By Stephen Everett, Digital PR Executive
A great philosopher once said: “It’s not all about the money, money, money”. Okay, it was actually Jessie J in her first big hit ‘Price Tag’. While the sentiment of the song is self-explanatory, what we didn’t know at the time of its release was that this song was all about social influencers.
Recently this group has been accused of using their popular feeds, with typically large followings, to promote brands’ products for a fee and inadvertently taking advantage of young social media users. In some cases, this criticism is fair, but I believe it’s a biased view of the industry. A recent BBC Panorama investigation sparked a heated online debate with some viewers stating that the programme didn’t provide a “balanced” view of the topic. The programme highlighted the ease of which diet supplements, gambling-related products and alcohol are promoted on digital platforms but seemed to imply that all influencers who promote products on their social media profiles are doing so in an irresponsible and harmful manner. This is simply not the case.
In September 2018, the Advertising Standards Authority released the Influencer’s Guide that outlines the rules that social media influencers need to abide by when promoting products online. The guide states it’s the responsibility of both the influencer and the brand to ensure that advertising content is labelled as such using hashtags like #ad, #sponsored or #freebie. No one can disagree that these measures offer more transparency to the industry but should brands still consider partnering with influencers? Let’s consider the advantages:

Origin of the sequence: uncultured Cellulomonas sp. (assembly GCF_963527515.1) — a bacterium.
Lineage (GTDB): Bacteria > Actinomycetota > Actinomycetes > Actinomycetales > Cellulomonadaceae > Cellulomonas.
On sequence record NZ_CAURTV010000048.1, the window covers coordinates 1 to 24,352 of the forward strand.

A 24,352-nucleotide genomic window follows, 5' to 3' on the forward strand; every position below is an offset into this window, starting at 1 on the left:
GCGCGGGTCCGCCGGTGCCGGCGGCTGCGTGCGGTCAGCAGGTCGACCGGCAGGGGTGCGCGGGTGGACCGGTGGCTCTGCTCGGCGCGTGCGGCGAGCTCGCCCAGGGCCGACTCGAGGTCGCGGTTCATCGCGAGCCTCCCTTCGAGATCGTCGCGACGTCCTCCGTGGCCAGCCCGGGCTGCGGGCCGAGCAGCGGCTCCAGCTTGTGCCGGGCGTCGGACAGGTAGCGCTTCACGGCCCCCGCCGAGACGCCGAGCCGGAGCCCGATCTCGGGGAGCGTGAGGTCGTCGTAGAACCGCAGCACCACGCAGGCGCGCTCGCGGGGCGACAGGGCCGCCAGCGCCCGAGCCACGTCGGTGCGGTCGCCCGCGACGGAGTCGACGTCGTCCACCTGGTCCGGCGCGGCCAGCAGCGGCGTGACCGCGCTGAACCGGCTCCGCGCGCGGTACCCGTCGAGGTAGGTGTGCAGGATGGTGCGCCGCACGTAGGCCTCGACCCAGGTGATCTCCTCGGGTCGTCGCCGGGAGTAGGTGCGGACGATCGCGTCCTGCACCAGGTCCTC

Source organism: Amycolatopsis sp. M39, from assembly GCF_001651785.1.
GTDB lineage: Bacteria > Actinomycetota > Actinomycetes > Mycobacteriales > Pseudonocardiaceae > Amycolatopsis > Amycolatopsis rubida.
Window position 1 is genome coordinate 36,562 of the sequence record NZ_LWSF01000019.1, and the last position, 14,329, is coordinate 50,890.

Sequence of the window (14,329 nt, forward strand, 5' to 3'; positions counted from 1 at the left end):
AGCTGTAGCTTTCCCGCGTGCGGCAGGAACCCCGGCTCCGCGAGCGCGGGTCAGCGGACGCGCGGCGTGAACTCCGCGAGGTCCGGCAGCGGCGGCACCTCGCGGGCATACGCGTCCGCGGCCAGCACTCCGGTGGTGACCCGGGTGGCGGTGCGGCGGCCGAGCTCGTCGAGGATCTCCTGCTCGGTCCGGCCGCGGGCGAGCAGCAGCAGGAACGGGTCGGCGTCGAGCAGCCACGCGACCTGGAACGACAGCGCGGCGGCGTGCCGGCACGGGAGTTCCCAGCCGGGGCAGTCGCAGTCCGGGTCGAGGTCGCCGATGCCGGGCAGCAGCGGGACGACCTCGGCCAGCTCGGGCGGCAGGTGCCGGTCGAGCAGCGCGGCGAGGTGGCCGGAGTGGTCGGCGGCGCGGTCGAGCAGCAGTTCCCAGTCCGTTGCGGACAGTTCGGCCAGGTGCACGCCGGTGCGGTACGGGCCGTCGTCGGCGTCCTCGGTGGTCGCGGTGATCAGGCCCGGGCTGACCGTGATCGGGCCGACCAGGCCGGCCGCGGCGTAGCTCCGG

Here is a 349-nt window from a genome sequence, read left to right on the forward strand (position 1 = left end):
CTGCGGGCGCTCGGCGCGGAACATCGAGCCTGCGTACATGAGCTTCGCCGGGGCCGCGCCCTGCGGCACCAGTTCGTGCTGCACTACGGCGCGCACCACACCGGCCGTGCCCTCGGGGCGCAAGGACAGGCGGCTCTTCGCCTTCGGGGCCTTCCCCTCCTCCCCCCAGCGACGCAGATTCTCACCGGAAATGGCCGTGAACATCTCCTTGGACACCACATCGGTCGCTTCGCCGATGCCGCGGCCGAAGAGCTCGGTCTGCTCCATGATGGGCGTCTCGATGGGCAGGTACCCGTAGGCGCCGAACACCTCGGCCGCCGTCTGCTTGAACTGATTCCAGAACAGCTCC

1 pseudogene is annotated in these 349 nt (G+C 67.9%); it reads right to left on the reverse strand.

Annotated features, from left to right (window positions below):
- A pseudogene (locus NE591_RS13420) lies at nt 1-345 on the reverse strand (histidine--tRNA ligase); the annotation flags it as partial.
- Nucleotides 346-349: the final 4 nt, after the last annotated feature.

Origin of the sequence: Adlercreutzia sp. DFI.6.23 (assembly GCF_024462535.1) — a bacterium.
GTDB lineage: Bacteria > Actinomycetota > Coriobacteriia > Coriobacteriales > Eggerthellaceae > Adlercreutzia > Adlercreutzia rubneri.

Firstly, it’s now widely accepted that consumers are more likely to trust the people they see on their social media feeds than in traditional marketing. Secondly, social influencers allow businesses to reach larger audiences, promote positive branding and increase customer engagement and awareness. And finally, influencer marketing is a growing industry: in 2018, Google searches for the term “influencer marketing” increased by 325% compared within 2017.
In conclusion, the power of influencer marketing is continuing to grow from strength to strength and I don’t think businesses should be put off by the recent bad press of the role of a social influencer. By working with them, brands can gain a lot of value, especially as part of an integrated campaign and using the right strategy to support them.